Various symptoms of multiple sclerosis
The unpredictable nature of multiple sclerosis (MS) presents challenges for both caregivers and patients who may wake in the morning with no symptoms and then find themselves fatigued and experiencing pain or cognitive problems in the afternoon. The best way for home health providers to help MS patients is to be aware of the variety of symptoms and understand that some affect some patients more than others, says Kent Griswold, PhD, president of Griswold Special Care in Erdenheim, PA.
Some of the more common symptoms are:
Loss of sensitivity or numbness
"MS patients may lose their 'ouch' factor," says Dorothy E. Northrop, MSW, ACSW, vice president of research and clinical operations for the National Multiple Sclerosis Society in New York, NY. The lack of sensation, especially in the lower extremities, makes it important for the patient and the home health staff member to be extra vigilant and look for cuts, infected insect bites, or other injuries. "The lack of sensation means that patients may not know they hurt themselves even if they need medical attention," she explains.
Depression and other emotional changes
The frustration and anger that a patient feels as a result of the unpredictable nature of MS often leads to depression, say Northrop. "About 50% of MS patients are diagnosed with clinical depression at some point in their disease," she adds. Home health workers should not, however, automatically assume that a patient's demeanor, fatigue, or lack of focus is related to depression because these changes can be part of the disease itself, she cautions.
"MS patients may have a limited quantity of energy," says Diane Walker, RN, MS, general manager of Griswold Special Care. "A home health worker should let the patient pick and choose which activities he or she wants to do," she suggests. For example, the home health aide may focus on laundry and washing dishes so the patient has energy to focus on her children, she explains. Because an MS patient does not know from day to day what her energy level might be, an aide should not assume that she needs to assist the patient with the same activities each time, she adds. "What would you like me to assist you with today?" is a question that should be asked each visit, she says.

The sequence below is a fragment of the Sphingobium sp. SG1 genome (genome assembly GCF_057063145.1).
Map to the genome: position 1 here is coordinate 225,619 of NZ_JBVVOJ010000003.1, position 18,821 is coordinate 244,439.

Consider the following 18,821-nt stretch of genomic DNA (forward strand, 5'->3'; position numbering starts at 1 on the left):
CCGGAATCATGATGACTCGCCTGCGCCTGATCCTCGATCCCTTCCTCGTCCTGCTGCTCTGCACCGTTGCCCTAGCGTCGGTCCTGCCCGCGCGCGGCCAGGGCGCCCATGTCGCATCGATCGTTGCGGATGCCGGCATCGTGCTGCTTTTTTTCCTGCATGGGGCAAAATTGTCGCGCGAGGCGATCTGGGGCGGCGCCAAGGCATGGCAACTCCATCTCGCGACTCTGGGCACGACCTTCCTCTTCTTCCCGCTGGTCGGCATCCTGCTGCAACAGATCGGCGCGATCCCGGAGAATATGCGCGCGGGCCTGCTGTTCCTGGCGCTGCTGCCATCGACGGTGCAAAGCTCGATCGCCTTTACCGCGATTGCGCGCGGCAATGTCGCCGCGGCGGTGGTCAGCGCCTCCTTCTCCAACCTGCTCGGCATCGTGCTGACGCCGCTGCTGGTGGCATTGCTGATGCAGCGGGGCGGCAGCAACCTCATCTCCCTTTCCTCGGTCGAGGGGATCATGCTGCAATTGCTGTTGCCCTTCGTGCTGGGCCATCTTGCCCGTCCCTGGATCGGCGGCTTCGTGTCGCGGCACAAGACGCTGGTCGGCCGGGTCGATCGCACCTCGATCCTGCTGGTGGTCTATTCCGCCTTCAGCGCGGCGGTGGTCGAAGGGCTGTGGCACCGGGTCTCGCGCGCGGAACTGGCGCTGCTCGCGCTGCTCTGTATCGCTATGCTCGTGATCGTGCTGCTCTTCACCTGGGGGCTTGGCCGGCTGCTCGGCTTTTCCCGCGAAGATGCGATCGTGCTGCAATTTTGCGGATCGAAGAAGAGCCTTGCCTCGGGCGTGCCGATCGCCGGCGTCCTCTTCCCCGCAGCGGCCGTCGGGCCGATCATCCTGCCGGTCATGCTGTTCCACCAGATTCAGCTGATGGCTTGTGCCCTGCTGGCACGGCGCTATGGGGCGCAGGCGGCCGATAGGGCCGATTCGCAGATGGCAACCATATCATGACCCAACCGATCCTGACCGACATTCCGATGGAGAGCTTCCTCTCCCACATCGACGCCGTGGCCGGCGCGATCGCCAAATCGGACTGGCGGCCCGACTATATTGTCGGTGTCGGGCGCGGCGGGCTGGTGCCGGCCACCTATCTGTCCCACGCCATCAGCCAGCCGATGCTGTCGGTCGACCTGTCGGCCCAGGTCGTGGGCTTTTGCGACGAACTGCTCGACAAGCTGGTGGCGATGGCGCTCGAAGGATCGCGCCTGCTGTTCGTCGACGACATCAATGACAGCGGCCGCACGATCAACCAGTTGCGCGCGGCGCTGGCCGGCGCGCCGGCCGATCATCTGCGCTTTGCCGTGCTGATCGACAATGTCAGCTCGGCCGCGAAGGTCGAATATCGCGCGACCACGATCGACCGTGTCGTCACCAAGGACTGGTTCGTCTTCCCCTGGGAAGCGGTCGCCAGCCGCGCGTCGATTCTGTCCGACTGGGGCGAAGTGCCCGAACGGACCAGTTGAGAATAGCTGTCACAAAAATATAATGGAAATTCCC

"Physical therapists can offer helpful techniques with range of motion exercises and the use of heat or cold to treat pain," says Walker. If the patient is taking pain medication, home health staff members need to be aware that the medication may exacerbate cognitive problems so a task that is easy to accomplish one day may be impossible the next, she adds.
Gait problems are common in MS patients within 15 years of their diagnosis. The problems may be caused by the disease's damage to nerve pathways, which hampers coordination, or by fatigue. Physical therapists can often improve gait with exercise or assistive devices or medication may improve coordination.